The sacroiliac joints (SI) connect the sacrum, the triangular shaped bone at the base of the lumbar spine to the left and right iliac bones, the large bones that form your pelvis.
The SI joints have several functions
- They support the weight of your torso when you are upright
- They help maintain balance as you walk
- They act as shock absorbers for your spine
- They act as a hub for the transfer of force between your legs and your torso
They are designed as a stable joint with limited mobility.
- Nutation or anterior tilt (flexion) of the sacrum between the ilia
- Counter-nutation or posterior tilt (extension) of the sacrum between the ilia
- Small movements of the ilia themselves
Stability of an SI joint depends primarily on the stout ligaments that cross it, but there are also bony stabilisers, static soft tissue and dynamic muscular stabilisers as well as fascia. The ligament stabilisers occur on the anterior (front) and posterior (back) of the joint and include
- the sacrotuberous ligaments connecting the sacrum to the ischial tuberosity (sit bones)
- the sacrospinous ligaments connecting the sacrum to the posterior iliac spine
Interaction between the erector spinae muscles and the pelvic floor is also important for stabilising the SI joints.
The erector spinae (Spinalis, Longissimus, Iliocostalis) draw the sacrum into flexion and the muscles of the pelvic floor draw the sacrum into extension. Simultaneously engaging these muscles creates opposing forces that stabilise the joints.
It is also worth mentioning that the SI joints are synovial joints and can be affected by whole-body conditions (gout, ankylosing spondylitis) that result in joint inflammation.
What is Sacroiliac Joint Pain?
The SI joint is a major contributor to low back pain, affecting between 15-25% of low back pain sufferers.
Common Symptoms include
- Dull, achy lower back pain below the L5 level
- Pain that radiates to the hips, groin, and/or buttocks
- Numbness and tingling that may radiate into the buttocks and/or thigh, but rarely below the knee
- Stiffness and decreased range of motion in the lower back, pelvis, hips and groin
- Increased pain when pressure is applied to the affected SI joint or lying on the affected side
Possible Causes of SI Joint Pain
Too much movement (hypermobility or instability) in the SI joint can cause the pelvis to feel unstable and lead to pain, typically felt on the low back and/or hip and may radiate to the groin area.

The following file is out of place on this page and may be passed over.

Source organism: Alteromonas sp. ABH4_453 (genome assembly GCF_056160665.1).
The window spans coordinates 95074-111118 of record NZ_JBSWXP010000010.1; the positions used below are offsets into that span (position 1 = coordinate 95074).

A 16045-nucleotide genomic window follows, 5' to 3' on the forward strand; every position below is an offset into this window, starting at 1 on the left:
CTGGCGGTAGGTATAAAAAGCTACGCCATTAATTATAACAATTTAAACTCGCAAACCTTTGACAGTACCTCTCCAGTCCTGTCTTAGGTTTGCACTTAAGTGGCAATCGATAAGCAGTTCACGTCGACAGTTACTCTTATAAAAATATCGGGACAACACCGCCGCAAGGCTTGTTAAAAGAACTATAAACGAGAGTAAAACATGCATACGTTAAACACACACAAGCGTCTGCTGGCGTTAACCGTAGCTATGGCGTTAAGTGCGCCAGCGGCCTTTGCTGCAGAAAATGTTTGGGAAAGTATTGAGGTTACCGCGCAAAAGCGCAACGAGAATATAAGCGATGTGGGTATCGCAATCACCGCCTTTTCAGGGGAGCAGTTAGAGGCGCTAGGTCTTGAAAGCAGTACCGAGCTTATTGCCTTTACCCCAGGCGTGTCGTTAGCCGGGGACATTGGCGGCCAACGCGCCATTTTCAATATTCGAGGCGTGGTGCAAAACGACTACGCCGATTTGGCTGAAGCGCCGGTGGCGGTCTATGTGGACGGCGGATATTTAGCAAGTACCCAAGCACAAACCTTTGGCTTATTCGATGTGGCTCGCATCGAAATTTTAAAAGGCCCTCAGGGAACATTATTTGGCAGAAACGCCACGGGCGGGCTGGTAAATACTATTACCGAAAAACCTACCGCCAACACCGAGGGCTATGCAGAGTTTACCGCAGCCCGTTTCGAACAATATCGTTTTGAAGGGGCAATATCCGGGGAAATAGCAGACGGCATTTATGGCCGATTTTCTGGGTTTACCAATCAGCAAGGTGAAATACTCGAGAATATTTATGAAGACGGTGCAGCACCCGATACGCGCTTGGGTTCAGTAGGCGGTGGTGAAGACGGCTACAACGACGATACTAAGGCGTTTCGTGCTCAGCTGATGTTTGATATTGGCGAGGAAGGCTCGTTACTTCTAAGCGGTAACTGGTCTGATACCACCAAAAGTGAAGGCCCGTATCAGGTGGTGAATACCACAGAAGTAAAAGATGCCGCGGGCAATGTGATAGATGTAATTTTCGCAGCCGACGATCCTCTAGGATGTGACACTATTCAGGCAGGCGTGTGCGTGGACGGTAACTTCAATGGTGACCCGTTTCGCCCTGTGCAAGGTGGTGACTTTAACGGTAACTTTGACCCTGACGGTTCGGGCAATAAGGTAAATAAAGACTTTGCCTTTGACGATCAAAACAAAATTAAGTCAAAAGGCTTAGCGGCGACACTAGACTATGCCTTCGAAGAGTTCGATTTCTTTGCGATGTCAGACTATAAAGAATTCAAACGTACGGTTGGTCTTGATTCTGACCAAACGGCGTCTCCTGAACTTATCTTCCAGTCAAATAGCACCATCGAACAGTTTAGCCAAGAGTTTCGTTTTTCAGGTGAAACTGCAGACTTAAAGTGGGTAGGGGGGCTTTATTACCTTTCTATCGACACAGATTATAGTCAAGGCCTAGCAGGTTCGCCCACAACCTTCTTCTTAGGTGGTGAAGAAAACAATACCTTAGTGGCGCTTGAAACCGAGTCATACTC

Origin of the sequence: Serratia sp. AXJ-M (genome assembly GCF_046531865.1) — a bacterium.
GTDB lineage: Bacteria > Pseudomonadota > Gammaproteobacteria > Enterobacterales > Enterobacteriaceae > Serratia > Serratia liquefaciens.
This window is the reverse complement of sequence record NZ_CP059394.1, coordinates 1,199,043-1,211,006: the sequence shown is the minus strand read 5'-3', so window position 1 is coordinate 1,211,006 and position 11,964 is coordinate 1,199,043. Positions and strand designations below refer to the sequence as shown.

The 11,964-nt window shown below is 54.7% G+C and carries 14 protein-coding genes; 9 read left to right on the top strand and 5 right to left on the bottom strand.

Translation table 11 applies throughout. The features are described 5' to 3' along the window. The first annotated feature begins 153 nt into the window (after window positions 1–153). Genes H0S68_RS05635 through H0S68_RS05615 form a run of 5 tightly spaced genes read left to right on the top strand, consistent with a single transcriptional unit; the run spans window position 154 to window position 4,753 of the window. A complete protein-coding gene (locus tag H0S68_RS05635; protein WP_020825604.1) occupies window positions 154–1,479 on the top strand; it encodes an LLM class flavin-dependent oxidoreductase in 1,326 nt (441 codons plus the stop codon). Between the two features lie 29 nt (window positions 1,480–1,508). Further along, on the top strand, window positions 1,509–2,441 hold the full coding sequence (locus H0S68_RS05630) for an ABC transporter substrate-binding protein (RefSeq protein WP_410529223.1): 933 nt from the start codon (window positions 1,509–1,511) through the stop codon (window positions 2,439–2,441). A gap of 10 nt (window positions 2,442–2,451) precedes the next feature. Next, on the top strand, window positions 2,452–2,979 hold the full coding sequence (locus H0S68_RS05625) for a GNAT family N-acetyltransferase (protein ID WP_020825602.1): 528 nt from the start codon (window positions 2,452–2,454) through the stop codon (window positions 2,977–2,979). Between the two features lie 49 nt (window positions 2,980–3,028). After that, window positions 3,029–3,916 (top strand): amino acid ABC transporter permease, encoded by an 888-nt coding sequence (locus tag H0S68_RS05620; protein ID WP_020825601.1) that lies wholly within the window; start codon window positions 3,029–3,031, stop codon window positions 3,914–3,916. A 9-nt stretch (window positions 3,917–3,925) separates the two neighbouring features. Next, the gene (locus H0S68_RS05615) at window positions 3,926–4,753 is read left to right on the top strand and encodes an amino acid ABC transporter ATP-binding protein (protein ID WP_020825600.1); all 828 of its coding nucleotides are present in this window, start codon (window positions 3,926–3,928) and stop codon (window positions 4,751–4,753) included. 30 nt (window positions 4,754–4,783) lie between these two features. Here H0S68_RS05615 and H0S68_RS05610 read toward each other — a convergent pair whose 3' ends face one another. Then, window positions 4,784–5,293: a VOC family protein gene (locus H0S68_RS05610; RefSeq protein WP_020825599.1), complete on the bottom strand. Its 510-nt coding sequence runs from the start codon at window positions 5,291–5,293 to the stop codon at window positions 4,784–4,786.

Too Little movement (hypomobility or fixation) can cause muscle tension, pain, and inhibit mobility. Pain is typically felt on one side of the low back or buttocks, and can radiate down the back of the leg (similar to sciatic pain).
Other Possible causes of SI Joint Pain
- How you walk
- Repetitive pounding pressure from exercise such as running or contact sports
- An injury or trauma to the ligaments that surround the SI joints
- Previous spine surgery
- Hip joint replacement & spine fusion
- Pregnancy & childbirth
- Postural abnormalities such as scoliosis & uneven leg length
- A herniated disc
- Spinal stenosis
- Bursitis of the hip
Activities that put pressure on the sacroiliac joints include
- Crunches and sit-ups
- Contact sports
What can you do?
- Massage therapy
- Stretching exercises
- Strengthening exercises
- Hot and cold treatments to relax the muscles and ease pain
- Wearing a sacroiliac belt to support the joints
- For inflammatory conditions, whole body therapies may be required
SI Joint Exercises focus on stabilising and strengthening the muscles around the SI joint
- Gluteus maximus
- Gluteus medius
- Pelvic floor muscles
- Core muscles
You’ll be familiar with some exercises we practice in class, including
Squeezing a Studio Ball between your knees
Hip Abduction using a Resistance Loop
Basic & Advanced Bird Dog
Double Knee to Chest Stretch
Single Knee to Chest Stretch
Supine Spinal Twist